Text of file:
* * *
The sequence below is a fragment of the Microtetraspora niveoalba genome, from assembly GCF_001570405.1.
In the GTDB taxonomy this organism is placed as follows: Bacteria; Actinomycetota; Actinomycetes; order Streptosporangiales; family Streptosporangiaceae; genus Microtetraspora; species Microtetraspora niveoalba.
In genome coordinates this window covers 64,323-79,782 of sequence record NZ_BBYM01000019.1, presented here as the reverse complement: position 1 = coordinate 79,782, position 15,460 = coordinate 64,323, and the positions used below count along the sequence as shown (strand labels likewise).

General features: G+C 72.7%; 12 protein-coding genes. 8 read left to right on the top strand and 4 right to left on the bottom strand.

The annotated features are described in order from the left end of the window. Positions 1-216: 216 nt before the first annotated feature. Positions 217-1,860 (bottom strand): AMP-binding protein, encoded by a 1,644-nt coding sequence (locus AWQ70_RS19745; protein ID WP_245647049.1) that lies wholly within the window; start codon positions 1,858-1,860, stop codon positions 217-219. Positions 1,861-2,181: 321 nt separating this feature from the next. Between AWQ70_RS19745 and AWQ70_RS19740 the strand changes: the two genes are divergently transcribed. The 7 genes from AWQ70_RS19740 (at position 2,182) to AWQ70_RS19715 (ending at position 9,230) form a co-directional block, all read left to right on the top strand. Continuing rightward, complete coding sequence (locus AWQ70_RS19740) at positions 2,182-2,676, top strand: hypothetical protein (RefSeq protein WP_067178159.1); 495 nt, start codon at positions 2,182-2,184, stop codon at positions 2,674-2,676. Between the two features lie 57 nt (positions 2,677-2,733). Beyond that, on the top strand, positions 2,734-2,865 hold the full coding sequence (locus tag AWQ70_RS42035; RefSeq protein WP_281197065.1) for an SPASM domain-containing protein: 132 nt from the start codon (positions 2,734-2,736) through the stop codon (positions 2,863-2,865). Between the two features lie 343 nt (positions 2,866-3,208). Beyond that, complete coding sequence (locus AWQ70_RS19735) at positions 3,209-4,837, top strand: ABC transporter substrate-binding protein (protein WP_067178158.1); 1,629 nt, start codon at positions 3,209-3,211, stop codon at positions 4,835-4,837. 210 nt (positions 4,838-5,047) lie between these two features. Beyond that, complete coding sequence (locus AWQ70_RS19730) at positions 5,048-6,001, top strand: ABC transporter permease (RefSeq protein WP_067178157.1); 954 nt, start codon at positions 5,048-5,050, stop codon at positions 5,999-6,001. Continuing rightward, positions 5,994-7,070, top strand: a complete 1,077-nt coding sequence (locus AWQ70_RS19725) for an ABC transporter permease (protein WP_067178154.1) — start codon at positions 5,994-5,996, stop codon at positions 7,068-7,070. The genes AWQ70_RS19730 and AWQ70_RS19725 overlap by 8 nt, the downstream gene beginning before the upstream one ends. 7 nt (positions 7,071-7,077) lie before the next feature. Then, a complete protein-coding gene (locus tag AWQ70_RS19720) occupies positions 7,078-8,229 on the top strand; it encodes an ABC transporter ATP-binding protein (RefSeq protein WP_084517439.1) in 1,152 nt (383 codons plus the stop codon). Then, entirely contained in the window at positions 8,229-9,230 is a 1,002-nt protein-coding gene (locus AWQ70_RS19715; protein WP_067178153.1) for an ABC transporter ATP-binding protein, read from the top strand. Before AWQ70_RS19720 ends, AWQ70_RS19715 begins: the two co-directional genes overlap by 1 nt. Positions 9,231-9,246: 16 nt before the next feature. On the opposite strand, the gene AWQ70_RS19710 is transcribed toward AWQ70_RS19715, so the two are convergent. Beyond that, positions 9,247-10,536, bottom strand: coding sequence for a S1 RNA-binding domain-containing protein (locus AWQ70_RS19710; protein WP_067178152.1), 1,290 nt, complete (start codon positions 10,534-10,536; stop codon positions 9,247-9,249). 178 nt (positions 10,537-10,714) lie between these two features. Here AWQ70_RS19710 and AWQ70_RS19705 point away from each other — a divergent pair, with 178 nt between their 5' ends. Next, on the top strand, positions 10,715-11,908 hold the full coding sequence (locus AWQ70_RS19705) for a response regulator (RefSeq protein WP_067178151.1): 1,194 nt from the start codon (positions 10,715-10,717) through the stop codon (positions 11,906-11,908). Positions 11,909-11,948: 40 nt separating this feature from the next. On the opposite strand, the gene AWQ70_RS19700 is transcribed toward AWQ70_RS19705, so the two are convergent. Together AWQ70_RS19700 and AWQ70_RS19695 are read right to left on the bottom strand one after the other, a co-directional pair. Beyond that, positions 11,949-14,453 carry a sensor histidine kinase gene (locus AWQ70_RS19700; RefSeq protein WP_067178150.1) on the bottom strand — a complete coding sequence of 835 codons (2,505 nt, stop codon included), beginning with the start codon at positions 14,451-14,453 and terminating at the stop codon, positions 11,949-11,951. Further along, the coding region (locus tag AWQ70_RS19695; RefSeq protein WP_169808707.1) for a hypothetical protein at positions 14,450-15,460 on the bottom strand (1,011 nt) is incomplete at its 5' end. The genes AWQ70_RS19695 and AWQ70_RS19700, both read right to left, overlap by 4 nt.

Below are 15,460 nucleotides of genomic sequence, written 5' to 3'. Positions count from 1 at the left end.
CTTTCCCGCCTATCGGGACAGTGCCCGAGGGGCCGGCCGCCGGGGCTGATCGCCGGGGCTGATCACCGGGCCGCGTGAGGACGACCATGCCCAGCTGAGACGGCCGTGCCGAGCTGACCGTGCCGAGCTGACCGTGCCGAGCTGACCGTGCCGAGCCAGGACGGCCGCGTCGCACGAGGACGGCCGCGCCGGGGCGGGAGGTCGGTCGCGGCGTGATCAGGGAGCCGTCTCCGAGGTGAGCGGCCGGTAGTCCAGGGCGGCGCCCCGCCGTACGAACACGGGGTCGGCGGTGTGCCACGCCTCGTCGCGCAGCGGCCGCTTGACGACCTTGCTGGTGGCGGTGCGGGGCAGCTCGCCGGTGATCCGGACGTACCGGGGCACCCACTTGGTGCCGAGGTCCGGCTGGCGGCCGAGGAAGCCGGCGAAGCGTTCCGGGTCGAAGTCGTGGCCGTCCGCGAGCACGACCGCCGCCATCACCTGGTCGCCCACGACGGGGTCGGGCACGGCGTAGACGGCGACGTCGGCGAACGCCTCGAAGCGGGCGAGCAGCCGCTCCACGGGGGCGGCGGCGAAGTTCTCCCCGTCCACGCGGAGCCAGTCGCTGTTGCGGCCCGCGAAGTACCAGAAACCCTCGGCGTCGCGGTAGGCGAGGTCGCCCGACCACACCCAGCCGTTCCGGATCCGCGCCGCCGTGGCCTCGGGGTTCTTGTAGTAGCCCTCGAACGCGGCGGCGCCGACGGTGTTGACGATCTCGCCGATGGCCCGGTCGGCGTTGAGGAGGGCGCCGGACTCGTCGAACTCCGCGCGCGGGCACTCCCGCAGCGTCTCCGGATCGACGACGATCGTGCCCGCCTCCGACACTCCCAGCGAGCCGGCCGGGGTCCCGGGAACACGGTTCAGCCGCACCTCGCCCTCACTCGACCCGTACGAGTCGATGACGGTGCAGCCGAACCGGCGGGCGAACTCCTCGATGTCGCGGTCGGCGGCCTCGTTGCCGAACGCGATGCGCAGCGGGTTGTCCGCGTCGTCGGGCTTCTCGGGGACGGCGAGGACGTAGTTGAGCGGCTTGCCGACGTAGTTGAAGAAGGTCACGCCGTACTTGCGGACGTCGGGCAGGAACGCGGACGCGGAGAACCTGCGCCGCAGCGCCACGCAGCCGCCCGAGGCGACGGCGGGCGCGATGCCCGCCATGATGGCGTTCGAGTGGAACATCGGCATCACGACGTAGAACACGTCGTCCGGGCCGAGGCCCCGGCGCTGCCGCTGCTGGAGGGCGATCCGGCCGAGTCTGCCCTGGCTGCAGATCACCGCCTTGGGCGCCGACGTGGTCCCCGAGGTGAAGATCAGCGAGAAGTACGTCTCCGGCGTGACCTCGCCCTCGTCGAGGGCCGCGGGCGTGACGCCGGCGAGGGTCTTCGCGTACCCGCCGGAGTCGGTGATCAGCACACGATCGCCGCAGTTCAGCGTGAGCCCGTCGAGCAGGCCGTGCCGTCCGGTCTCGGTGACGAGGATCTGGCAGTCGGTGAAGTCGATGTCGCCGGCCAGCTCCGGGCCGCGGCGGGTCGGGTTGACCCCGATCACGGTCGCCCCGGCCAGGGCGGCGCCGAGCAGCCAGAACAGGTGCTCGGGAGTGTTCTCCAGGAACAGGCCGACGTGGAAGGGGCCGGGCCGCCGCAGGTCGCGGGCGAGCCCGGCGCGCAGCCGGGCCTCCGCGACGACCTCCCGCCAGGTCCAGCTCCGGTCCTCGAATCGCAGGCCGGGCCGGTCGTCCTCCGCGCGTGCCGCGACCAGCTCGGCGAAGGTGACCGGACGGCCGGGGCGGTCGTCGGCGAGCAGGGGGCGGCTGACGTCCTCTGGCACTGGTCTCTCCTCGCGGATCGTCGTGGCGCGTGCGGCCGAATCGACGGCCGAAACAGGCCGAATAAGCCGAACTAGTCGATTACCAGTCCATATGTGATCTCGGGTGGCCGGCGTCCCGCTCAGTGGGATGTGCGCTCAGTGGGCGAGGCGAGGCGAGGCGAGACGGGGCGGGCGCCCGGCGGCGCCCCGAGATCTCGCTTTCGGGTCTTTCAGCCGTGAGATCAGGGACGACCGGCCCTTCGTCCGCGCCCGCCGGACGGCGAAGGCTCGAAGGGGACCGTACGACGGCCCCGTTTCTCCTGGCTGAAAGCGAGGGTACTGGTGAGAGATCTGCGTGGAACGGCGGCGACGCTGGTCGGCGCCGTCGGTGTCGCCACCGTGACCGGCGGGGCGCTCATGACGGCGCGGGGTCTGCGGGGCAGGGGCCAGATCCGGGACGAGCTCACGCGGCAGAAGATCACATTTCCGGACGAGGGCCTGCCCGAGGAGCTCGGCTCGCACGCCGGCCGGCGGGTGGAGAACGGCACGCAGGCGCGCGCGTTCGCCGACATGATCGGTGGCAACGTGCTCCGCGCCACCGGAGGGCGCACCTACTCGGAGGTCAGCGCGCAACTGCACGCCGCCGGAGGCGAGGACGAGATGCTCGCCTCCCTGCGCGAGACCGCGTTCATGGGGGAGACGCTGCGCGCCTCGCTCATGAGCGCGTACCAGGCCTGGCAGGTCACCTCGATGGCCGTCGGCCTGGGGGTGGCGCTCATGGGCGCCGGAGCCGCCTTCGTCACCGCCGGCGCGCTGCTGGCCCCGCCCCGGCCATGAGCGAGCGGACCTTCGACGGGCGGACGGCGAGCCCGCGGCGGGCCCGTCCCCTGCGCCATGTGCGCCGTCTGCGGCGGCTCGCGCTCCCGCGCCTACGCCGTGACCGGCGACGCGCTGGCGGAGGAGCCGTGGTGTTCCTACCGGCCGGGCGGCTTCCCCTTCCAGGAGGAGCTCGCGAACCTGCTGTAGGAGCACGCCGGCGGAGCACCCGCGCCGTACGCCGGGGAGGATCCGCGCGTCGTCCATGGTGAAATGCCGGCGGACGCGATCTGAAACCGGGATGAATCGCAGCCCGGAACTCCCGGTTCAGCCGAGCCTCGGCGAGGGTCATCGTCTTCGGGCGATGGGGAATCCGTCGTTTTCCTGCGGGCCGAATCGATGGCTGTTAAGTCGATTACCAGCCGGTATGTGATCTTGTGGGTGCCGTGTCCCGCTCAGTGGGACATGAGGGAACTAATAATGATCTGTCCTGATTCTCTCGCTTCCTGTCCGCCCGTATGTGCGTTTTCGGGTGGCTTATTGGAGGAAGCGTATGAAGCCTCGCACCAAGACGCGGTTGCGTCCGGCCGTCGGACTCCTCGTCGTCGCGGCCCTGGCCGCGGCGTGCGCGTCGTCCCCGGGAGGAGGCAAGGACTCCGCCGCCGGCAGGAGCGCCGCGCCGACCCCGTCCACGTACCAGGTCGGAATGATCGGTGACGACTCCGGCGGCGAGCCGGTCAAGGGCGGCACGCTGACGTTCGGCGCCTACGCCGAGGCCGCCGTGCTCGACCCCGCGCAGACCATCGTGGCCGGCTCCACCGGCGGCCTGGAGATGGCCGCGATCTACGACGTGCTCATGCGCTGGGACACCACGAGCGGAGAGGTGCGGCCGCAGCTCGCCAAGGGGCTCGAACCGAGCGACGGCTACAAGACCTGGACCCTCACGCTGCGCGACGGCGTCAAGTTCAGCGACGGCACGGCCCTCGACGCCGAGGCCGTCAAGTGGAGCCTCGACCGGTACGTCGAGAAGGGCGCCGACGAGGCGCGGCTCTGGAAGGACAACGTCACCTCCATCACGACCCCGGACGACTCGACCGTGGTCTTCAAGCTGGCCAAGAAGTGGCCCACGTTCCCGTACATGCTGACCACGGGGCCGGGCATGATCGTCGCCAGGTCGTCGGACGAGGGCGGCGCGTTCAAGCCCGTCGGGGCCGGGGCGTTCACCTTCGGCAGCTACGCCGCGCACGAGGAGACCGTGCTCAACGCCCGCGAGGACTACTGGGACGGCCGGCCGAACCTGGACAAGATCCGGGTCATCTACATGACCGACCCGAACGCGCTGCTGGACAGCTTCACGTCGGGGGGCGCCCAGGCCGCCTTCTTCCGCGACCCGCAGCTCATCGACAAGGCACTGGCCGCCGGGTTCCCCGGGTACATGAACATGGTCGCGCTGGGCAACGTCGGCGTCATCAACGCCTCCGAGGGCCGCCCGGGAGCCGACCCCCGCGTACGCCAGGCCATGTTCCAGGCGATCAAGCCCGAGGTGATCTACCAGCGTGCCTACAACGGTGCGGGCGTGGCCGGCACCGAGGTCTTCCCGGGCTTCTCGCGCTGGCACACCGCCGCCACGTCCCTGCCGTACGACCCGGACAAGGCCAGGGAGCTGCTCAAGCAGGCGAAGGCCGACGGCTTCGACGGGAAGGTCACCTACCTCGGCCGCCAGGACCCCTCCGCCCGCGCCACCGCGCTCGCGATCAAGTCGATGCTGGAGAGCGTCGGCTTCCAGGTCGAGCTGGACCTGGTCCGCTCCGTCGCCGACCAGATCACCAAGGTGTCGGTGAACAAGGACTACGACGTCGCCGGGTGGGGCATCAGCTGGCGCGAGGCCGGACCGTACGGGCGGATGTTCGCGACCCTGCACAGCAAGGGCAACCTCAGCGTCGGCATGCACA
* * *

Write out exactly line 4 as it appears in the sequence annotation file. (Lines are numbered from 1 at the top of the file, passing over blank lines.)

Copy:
General features: G+C 72.7%; 12 protein-coding genes. 8 read left to right on the top strand and 4 right to left on the bottom strand.